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The ECF sigma factor, PSPTO_1043, in Pseudomonas syringae pv. tomato DC3000 is induced by oxidative stress and regulates genes involved in oxidative stress response

Bronwyn G. Butcher, Zhongmeng Bao, Janet Wilson, Paul Stodghill, Bryan Swingle, Melanie Filiatrault, David Schneider, Samuel Cartinhour
Plos One 2017 v.12 no.7 pp. -
DNA-directed RNA polymerase, Parvibaculum, Phaeospirillum, Pseudomonas syringae pv. tomato, Rhodospirillum, bacterial proteins, gene expression, gene expression regulation, genes, oxidative stress, photosynthesis, plant pathogenic bacteria, promoter regions, sigma factors, singlet oxygen, stress response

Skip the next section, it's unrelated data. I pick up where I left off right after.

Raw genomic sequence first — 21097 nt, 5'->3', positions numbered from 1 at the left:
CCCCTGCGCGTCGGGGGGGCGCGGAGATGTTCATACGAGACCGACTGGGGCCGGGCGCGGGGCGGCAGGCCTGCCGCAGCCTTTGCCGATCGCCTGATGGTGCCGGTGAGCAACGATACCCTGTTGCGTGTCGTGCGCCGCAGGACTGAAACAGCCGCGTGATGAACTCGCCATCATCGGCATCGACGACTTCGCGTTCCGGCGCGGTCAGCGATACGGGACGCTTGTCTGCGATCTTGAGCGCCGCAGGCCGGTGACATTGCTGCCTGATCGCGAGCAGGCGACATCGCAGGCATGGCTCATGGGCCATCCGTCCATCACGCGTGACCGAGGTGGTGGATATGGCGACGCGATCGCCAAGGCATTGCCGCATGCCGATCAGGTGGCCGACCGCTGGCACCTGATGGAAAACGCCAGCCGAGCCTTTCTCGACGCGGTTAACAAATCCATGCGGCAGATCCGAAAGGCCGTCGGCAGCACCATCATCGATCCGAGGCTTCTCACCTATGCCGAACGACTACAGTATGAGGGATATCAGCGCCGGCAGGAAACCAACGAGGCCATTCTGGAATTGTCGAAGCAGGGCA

The bacterial plant pathogen Pseudomonas syringae adapts to changes in the environment by modifying its gene expression profile. In many cases, the response is mediated by the activation of extracytoplasmic function (ECF) sigma factors that direct RNA polymerase to transcribe specific sets of genes. In this study we focus on PSPTO_1043, one of ten ECF sigma factors in P. syringae pv. tomato DC3000 (DC3000). PSPTO_1043, together with PSPTO_1042, encode an RpoERsp/ChrR-like sigma/anti-sigma factor pair. Although this gene pair is unique to the P. syringae group among the pseudomonads, homologous genes can be found in photosynthetic genera such as Rhodospirillum, Thalassospira, Phaeospirillum and Parvibaculum. Using ChIP-Seq, we detected 137 putative PSPTO_1043 binding sites and identified a likely promoter motif. We characterized 13 promoter candidates, six of which regulate genes that appear to be found only in P. syringae. PSPTO_1043 responds to the presence of singlet oxygen (1O2) and tert-butyl hydroperoxide (tBOOH) and several of the genes regulated by PSPTO_1043 appear to be involved in response to oxidative stress.